By Bernie Brian
WOLLONGONG - Striking clerks from the offices of the engine drivers and building workers unions (FEDFA and BWIU) have been asked to lead the South Coast May Day march. Local unionists are outraged at the treatment of the clerks, which some have compared to the worst practices of BHP. The dispute arose when the FEDFA retrenched two clerical staff at its Sydney office.
The NSW officers of the two unions are refusing to negotiate with the striking clerks, and senior union officers have sent out corporate-style personal letters expressing concern at the strike and for the welfare of the strikers' families. There are rumours that federal officers of the two unions are uncomfortable with the behaviour of the NSW officials. Most Sydney rank and file delegates are refusing to cross the clerks' picket line.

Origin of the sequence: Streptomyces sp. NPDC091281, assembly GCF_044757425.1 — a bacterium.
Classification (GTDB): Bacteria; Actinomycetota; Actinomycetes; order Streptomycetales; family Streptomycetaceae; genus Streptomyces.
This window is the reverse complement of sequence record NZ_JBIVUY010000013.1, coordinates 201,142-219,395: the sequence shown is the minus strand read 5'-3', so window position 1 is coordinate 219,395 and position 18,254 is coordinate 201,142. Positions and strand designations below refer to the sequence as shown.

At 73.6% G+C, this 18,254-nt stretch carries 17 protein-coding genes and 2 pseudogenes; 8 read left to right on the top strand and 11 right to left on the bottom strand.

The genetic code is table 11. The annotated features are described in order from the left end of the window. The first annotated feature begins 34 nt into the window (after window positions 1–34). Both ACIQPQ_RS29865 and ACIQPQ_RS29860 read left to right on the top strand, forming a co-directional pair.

The clerks claim the FEDFA failed to consult with their union delegates over its plans for retrenchments, and ignored the union principle of seniority. Sydney officials have taunted picketing clerks with claims that seniority is an old-fashioned notion that doesn't exist in the building industry since the unions surrendered it in a retrenchment deal at the Multiplex site.
One of those sacked had worked for the FEDFA for 22 years. Only two weeks earlier, the union had employed a new full-timer at its Sydney office.
Some of the striking clerks believe the dispute is related to plans for amalgamation between the FEDFA and BWIU. There have been suggestions that some BWIU officials think formal amalgamation is now unnecessary because the building union could get coverage of much of the FEDFA's membership without the need for a ballot, negotiations and the problems of integrating the two unions' staff and officials.
The clerks remain firm into the fifth week of their strike in both Sydney and Wollongong. South Coast staff are receiving strong financial support from other unionists, and a solidarity action in support of the clerks at Wollongong's Trade Union Centre is set to escalate into an official picket line.